"I'd been member of a writers group since 1996," she said. "That had kept me writing through the years of jobs, kids, etc. I mostly wrote short stories during that period—it was all I could keep in my head, quite honestly. In 2010, my company was bought by a competitor. I committed myself to writing full time at that point."
From her early days of reading Nancy Drew mysteries she was a mystery fan, and her first novel, "Death of an Ambitious Woman," was more traditional.
"I wasn't interested in writing cozy mysteries. In our society, books written by women, for women, are always at the bottom of the barrel. I pictured gray-haired women with knitting needles in their hair—that wasn't me. I've since learned cozy is a much broader category that I ever thought. I always read what are called 'traditional' mysteries—P.D. James, Ruth Rendell, Louise Penney and Deborah Crombie, Elizabeth George." In an additional twist, she's begun to accrue male readers since the inception of e-books.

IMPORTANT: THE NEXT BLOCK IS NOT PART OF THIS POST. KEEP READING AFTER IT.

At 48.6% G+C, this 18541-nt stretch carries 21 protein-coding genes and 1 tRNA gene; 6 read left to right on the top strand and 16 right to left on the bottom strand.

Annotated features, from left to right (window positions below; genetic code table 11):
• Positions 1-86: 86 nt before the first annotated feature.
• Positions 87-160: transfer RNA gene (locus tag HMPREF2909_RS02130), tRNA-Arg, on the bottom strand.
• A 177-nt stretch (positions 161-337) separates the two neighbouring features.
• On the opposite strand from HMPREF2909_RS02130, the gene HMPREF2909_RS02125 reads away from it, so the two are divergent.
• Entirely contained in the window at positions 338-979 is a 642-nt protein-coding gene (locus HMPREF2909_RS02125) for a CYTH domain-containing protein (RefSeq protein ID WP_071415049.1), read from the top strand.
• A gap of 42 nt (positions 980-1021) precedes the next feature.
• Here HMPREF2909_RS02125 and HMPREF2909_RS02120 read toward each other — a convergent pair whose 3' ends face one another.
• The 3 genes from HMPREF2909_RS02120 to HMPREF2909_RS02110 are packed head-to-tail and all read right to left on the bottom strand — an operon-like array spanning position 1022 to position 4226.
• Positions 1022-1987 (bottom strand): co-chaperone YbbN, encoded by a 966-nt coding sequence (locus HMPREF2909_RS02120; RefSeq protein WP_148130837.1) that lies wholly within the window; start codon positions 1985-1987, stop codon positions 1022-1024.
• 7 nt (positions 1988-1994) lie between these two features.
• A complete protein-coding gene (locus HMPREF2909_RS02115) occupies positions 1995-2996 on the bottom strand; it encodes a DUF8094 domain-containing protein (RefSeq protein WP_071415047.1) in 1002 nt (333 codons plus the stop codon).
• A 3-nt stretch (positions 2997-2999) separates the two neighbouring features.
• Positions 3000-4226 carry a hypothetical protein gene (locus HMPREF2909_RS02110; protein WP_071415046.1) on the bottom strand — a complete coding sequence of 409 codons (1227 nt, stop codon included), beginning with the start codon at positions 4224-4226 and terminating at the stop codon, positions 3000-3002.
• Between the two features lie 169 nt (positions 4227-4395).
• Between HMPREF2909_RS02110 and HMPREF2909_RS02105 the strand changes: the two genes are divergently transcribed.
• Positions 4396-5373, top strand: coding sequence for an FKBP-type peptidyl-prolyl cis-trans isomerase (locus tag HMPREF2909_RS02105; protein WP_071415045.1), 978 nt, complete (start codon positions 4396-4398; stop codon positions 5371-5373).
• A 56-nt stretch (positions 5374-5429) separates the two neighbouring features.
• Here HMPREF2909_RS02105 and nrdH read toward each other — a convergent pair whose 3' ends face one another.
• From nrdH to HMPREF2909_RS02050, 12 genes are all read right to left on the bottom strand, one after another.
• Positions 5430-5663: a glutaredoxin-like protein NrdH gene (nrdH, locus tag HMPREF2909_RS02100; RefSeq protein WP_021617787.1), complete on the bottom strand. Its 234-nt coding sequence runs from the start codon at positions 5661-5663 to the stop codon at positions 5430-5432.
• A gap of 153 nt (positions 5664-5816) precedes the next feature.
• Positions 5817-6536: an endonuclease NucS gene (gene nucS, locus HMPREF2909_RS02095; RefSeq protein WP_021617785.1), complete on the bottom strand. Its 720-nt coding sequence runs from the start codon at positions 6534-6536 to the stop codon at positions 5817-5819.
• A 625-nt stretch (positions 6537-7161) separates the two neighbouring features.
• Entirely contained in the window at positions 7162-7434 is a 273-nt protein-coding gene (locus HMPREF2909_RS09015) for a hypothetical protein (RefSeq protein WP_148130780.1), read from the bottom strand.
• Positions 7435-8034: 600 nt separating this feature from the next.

Her agent, John Talbot, urged her to try one, certain it would find readership. The publisher (Kendall) took "Clammed Up" and the next books she created in what became a series. Think lobster, summer waves, local history, likeable people. When her agent asked for recipes, however, Ross balked. "I don't cook, and I don't grocery shop." She gets help from her husband. "I tell Bill the setting, the character cooking, etc., and he puts together a menu. He experiments until he can create a couple of recipes. Some, like lasagna, are her own, although, she admits, "I'm kind of the family baker."